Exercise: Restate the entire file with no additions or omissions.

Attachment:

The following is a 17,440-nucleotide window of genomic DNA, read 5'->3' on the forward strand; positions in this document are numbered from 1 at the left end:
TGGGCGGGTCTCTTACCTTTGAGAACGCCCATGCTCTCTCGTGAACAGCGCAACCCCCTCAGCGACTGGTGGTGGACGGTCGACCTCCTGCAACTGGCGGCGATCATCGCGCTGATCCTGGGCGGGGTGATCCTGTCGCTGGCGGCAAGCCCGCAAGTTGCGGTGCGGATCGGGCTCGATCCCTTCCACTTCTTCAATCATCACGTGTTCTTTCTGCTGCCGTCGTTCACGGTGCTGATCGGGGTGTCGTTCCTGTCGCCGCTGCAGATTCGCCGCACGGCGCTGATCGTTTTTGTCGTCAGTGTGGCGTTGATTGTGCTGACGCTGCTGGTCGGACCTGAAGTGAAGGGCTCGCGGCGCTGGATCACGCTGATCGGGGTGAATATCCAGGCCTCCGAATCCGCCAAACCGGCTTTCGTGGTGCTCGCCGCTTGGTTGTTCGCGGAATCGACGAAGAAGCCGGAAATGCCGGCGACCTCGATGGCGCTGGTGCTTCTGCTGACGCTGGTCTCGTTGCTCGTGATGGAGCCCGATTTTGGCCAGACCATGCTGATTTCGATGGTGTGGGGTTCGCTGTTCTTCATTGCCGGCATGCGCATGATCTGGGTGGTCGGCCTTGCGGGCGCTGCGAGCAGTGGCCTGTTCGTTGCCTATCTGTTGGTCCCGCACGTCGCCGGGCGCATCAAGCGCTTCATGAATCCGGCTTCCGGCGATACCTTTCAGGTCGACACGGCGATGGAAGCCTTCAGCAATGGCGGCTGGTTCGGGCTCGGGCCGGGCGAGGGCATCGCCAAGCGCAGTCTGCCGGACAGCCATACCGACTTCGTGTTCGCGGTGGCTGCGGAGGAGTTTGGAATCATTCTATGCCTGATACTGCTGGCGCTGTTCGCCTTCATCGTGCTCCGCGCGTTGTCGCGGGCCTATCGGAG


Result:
The following is a 17,440-nucleotide window of genomic DNA, read 5'->3' on the forward strand; positions in this document are numbered from 1 at the left end:
TGGGCGGGTCTCTTACCTTTGAGAACGCCCATGCTCTCTCGTGAACAGCGCAACCCCCTCAGCGACTGGTGGTGGACGGTCGACCTCCTGCAACTGGCGGCGATCATCGCGCTGATCCTGGGCGGGGTGATCCTGTCGCTGGCGGCAAGCCCGCAAGTTGCGGTGCGGATCGGGCTCGATCCCTTCCACTTCTTCAATCATCACGTGTTCTTTCTGCTGCCGTCGTTCACGGTGCTGATCGGGGTGTCGTTCCTGTCGCCGCTGCAGATTCGCCGCACGGCGCTGATCGTTTTTGTCGTCAGTGTGGCGTTGATTGTGCTGACGCTGCTGGTCGGACCTGAAGTGAAGGGCTCGCGGCGCTGGATCACGCTGATCGGGGTGAATATCCAGGCCTCCGAATCCGCCAAACCGGCTTTCGTGGTGCTCGCCGCTTGGTTGTTCGCGGAATCGACGAAGAAGCCGGAAATGCCGGCGACCTCGATGGCGCTGGTGCTTCTGCTGACGCTGGTCTCGTTGCTCGTGATGGAGCCCGATTTTGGCCAGACCATGCTGATTTCGATGGTGTGGGGTTCGCTGTTCTTCATTGCCGGCATGCGCATGATCTGGGTGGTCGGCCTTGCGGGCGCTGCGAGCAGTGGCCTGTTCGTTGCCTATCTGTTGGTCCCGCACGTCGCCGGGCGCATCAAGCGCTTCATGAATCCGGCTTCCGGCGATACCTTTCAGGTCGACACGGCGATGGAAGCCTTCAGCAATGGCGGCTGGTTCGGGCTCGGGCCGGGCGAGGGCATCGCCAAGCGCAGTCTGCCGGACAGCCATACCGACTTCGTGTTCGCGGTGGCTGCGGAGGAGTTTGGAATCATTCTATGCCTGATACTGCTGGCGCTGTTCGCCTTCATCGTGCTCCGCGCGTTGTCGCGGGCCTATCGGAG